Tuesday, February 18, 2014

Google Glass Review

Google Glass
By Ben Barton '14

Bell Ringer Features Editor

Since its inception about 15 years ago, Google’s mission statement has always been “to organize the world’s information and make it universally accessible and useful.” In a famous interview, Eric Shmidt, Google’s president, concluded that after much study, it would take Google approximately 300 years to collect all the information in the world. Google has taken a colossal step towards its mission with the creation of Google Glass.

MBA has recently acquired two pairs of Google Glass. “We saw a great opportunity for students and teachers to experiment with this new technology,” commented Elijah Reynolds, the master and keeper of these devices. “A few teachers have already used Glass to create content for their classes. We also want to use them for virtual campus tours and other marketing purposes.”

MBA applied for the devices through the Google Glass Explorer program and paid $1,500 for each pair. The Glass will eventually be available for checkout, though no process has been decided upon at this time.

I was given the opportunity to try a pair out for the purpose of writing this article, and was extremely impressed. The design and interface is fairly confusing at first and does take some getting used to. The Glass has very few physical “buttons,” only an “on” button and a button that takes a picture. In addition, the side of one of the temples of Glass doubles as a scroller, which one uses like a mouse pad, and and a button where one taps to select. This method and voice recognition are the two main ways one navigates Glass. Glass comes with an earbud extension, and attachable Robocop-esq shades to cover one’s eyes, if the user so chooses.

When I went to turn on glass, the word “GLASS” appeared in front of my right eye for approximately ten seconds. To activate the glasses, you say “OK Glass,” and this brings you to Glass’ main menu, which contains the following options: Google, take a picture, record a video, get directions, message, call, video call, listen and show compass.

I went on to experiment with a couple of these features. The Google feature blew me away. Glass requests a question in its Google feature, so I simply asked, “OK, Glass, what is Montgomery Bell Academy?” After a few seconds, my vision was inundated with a cover flow of pictures of MBA, information about MBA from various linked websites, and its location on a map. I then asked, “OK, Glass, how do I make a sandwich?” I was presented a list of sandwich recipes and cookbooks to navigate, in addition to a few videos of, you guessed it, people making sandwiches. The voice recognition got every word.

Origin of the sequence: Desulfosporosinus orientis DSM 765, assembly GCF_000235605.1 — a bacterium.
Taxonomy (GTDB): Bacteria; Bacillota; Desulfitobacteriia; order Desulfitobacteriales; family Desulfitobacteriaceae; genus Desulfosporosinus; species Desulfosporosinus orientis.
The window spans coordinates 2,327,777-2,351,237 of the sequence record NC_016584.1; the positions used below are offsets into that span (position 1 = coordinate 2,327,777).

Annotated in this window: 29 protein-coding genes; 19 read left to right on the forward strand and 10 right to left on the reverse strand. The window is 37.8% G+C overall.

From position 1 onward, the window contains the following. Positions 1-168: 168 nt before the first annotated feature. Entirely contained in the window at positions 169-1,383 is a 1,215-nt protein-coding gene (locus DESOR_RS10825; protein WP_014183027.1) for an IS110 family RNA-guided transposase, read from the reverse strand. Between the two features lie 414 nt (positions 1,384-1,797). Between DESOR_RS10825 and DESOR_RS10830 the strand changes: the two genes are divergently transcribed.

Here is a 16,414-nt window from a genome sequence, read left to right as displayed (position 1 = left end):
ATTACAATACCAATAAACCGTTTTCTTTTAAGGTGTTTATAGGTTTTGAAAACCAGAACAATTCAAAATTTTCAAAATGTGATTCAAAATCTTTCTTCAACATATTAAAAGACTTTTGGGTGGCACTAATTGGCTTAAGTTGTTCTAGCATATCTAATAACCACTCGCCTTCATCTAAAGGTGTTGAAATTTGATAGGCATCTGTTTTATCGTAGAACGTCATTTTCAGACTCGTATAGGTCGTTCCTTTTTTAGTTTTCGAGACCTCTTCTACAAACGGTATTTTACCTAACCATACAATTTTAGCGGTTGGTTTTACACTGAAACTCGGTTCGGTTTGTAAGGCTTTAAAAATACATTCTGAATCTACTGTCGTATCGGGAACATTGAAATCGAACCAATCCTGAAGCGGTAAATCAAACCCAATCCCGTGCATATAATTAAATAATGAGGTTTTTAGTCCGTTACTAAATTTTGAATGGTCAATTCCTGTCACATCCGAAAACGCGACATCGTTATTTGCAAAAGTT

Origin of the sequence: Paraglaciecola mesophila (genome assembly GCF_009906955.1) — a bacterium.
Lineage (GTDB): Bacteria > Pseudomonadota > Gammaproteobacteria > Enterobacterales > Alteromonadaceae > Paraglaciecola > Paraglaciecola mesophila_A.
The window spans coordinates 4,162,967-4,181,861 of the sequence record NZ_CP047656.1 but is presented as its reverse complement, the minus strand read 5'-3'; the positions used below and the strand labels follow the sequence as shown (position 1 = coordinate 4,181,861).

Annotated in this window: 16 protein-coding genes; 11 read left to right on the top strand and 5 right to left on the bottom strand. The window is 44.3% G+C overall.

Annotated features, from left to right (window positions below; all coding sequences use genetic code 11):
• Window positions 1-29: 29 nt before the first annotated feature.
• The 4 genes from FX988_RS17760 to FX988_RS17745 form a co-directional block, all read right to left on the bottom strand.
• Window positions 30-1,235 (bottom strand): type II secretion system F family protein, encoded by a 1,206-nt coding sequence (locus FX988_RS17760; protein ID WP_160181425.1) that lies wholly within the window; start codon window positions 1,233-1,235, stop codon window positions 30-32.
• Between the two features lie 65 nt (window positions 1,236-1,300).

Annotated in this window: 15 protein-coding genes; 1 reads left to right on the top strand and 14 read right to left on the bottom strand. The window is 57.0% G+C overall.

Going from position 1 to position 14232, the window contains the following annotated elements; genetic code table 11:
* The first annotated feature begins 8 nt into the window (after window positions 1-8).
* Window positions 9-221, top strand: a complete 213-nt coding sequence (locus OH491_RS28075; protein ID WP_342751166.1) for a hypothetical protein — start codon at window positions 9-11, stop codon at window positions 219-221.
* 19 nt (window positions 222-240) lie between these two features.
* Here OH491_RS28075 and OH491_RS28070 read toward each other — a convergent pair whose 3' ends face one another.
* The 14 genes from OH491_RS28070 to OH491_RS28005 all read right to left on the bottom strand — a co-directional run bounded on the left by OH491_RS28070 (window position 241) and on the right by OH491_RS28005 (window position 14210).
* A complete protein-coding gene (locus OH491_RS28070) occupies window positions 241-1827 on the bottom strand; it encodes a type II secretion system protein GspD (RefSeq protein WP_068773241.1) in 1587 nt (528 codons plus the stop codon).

The camera function was also fun to play around with. There are three ways to take a picture or video: to say “OK, Glass, take a picture,” to use the camera button, or my personal favorite, to blink slowly, which also causes Glass to take a picture. Videos had the same interface. Through the message function, I could dictate messages to send to contacts. I could also get directions using Glass, which puts the user in what is practically a world turned into an interactive Google Maps.

Still, Google Glass is not yet perfected. Operating system functions are difficult at times. Pictures and video may not be to the quality of higher end cell phones that users already use. In addition, the GPS navigation can be a little slow.

To counter these imperfections, though, Google Glass has the benefit of being a software-intensive device. Google took a page out of Apple’s 2007 playbook by creating a device with few physical buttons, allowing them to have an enormous amount of possibilities for expansion through upgrades.

Google has already proved time and time again that it is one of the most innovative companies in the world, so I expect extremely impressive things to come for Google Glass. Google Glass has the potential to be a curious, multi-tasking student’s best friend.